COC is regarded as one of the top community colleges in the entire state, both athletically and academically, the school is also known for being able to prepare students for universities and four year colleges. In his student-athlete program, Coach Crater uses similar methods in preparing his students for post-COC life. “I do a lot of research as far as who is successful as a student-athlete and what are they doing that makes those schools successful.” This does not mean COC does things differently than any other community college or university, in fact Crater says they try to be as similar as possible “We know that the students’ goal is to go to a four-year school, we try to make it as close to what a four-year program would be like. I wouldn’t say that we are trying to do anything different, but we use the resources that we have.”
Crater gave some examples about the various resources on campus. “We have an amazing tutoring center and an awesome strength and conditioning coach, we use those tools that we have available to us to create a program that will be just like a four-year when they get there.”
High level coaches are always looking for ways to evolve, in the way they coach, the system they run, etc. and according to Coach Crater, his work in the TLC has helped him grow as a coach. “Definitely relationship wise, being in here you learn to take a step back because you get to know them on a personal level.” he dug deeper into the topic “You realize a kid is going home hungry, he might not have had anything to eat that night or mom and dad are going through a divorce, or they got in a car wreck a few weeks ago. Life happens and sometimes as a coach you forget about that because you’re so worried about winning games.” He concluded with examples of how he has changed as a coach “You get to know them as a person first and everything comes after that, coaching wise I can look at a kid and know what is going on, you never lower your standard, but you realize that I make sure to tell Johnny good job today instead of yelling at him because he did something wrong. Trying to see the positives more has been something that I’ve changed in my coaching.”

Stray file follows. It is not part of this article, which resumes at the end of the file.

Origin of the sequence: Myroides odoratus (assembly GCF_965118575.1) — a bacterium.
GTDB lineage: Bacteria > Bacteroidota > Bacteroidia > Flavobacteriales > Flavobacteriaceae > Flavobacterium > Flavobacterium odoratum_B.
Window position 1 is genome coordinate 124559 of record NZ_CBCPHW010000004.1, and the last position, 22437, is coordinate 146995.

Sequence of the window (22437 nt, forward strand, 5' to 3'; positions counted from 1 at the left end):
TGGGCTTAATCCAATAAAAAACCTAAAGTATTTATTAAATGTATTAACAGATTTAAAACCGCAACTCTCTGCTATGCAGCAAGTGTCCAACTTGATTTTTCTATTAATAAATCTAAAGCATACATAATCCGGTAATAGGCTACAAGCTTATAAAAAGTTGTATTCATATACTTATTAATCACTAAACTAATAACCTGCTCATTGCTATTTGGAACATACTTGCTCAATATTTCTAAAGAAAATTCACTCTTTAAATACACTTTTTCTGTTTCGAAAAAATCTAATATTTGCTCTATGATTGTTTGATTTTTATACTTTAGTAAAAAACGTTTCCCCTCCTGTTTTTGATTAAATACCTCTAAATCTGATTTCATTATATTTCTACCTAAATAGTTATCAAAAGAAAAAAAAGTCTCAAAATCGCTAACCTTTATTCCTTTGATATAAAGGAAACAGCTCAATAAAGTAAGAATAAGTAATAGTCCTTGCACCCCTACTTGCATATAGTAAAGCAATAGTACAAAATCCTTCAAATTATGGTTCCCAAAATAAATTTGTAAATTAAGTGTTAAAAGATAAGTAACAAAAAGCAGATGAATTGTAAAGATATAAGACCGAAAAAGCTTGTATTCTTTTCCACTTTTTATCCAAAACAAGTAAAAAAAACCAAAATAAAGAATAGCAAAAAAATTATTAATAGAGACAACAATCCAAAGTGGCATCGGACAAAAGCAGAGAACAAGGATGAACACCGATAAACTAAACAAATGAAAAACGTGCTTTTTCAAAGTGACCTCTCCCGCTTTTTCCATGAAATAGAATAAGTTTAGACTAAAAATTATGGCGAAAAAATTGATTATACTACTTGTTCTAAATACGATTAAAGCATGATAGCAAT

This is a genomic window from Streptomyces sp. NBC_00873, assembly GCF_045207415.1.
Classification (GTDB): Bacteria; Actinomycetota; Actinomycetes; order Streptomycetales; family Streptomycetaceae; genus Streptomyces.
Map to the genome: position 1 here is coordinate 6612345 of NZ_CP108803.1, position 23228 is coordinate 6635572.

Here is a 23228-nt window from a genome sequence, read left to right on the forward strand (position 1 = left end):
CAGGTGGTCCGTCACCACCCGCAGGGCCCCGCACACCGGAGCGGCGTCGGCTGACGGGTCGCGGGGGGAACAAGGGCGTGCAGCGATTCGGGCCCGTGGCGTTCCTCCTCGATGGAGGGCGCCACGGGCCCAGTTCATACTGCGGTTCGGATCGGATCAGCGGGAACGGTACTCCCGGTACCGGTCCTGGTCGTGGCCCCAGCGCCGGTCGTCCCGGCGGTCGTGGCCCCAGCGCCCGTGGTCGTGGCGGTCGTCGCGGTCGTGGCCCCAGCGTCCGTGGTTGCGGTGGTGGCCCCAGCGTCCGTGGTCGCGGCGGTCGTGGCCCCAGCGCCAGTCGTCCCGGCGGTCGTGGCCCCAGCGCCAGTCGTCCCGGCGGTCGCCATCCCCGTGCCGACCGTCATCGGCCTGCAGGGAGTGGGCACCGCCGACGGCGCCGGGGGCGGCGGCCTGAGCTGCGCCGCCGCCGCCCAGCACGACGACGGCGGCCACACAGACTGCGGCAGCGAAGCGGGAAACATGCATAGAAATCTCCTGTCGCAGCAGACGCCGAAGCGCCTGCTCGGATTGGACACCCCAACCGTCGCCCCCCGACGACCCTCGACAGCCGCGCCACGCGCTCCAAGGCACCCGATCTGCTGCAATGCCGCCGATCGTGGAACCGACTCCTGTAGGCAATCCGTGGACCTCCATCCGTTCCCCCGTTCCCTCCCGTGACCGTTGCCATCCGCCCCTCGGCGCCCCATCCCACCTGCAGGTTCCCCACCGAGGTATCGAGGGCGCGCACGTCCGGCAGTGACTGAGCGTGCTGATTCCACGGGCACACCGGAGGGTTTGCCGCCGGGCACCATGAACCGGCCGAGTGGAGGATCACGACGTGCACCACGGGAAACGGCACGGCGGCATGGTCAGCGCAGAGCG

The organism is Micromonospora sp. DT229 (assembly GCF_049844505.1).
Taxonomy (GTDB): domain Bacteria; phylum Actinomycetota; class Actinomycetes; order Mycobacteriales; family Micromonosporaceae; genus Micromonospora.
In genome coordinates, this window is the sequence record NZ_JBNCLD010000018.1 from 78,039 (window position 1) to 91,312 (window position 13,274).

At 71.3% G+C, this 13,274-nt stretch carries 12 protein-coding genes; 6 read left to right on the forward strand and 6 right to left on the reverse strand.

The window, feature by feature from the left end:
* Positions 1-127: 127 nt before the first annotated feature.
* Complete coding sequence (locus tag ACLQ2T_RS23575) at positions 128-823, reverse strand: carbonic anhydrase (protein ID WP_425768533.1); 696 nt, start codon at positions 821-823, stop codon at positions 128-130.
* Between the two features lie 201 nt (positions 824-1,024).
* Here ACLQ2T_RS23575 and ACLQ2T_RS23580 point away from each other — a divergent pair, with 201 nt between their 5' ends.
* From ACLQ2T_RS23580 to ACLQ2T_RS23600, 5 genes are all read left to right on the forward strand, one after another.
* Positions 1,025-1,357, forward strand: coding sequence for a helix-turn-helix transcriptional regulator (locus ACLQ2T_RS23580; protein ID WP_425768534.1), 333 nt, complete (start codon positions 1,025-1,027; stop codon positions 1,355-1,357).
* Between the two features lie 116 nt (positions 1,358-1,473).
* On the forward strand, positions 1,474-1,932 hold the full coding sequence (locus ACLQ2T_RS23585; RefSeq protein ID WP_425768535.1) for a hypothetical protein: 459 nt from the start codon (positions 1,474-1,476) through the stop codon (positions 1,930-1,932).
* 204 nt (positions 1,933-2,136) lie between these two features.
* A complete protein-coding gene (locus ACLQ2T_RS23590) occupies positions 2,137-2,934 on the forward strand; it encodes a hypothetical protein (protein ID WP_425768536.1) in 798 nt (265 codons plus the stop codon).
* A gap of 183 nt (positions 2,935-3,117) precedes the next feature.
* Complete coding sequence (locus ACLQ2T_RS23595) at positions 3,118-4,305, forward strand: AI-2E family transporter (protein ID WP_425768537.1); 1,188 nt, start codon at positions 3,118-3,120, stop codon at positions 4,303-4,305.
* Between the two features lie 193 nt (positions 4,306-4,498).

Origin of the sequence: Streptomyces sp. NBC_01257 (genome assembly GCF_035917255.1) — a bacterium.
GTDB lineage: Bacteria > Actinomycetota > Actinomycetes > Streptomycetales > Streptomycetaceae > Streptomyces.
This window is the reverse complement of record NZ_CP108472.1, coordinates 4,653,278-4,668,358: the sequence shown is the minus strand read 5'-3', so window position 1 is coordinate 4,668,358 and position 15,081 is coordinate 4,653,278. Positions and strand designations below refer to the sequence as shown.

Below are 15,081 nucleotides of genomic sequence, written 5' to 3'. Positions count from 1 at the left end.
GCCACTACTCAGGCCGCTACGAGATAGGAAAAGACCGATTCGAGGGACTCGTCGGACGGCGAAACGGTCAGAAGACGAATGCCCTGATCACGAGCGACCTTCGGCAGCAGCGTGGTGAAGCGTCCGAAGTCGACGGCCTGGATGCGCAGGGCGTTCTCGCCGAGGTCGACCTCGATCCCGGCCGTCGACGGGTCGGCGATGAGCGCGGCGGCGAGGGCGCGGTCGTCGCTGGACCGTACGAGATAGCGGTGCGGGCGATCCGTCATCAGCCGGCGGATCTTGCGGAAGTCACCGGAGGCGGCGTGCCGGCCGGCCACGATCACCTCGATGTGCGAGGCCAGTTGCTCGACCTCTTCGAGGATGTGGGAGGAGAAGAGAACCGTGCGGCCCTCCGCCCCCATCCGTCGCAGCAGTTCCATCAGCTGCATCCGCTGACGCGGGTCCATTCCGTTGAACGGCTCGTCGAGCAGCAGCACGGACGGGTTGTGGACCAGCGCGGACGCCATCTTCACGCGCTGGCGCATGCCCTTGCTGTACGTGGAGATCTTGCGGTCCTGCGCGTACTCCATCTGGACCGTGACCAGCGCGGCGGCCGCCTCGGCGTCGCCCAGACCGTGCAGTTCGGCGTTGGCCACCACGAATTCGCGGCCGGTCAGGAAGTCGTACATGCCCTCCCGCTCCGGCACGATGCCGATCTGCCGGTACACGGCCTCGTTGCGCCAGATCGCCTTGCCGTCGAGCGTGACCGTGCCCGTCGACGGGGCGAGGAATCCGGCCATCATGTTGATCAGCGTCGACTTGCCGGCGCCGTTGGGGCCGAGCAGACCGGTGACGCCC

The student-athlete mentor program has created a massive turnaround academically within the athletic department, before the program student-athletes at COC averaged a 2.7 GPA, now the average GPA is up above a 3.0.
Crater’s efforts have been noticed by student-athletes, and many credit him for helping them both as players and students. “He’s a great guy, he has really helped me with my move here from Iowa.” said freshman football player Joe Hess. “He’s done nothing but help me on and off the field.”
This opinion is not exclusive to the football team either. “He makes sure were always doing the right thing, always doing our homework and not fooling around.” Said basketball star Alex Sanchez.
While Crater would like to become a head football coach eventually, he has no plans to leave COC and wants to keep building his program with the TLC. “It needs to grow…reach past the athletes and get into classrooms and help more people out, use the resources we have with the athletes to recruit more people to be a part of their study groups.”
Crater finished his interview with a poignant quote that can apply to any job, career field, or life experience. “If you’re comfortable, you’re not changing or growing, in order for good things to happen you have to be willing to be uncomfortable. Be comfortable being uncomfortable.”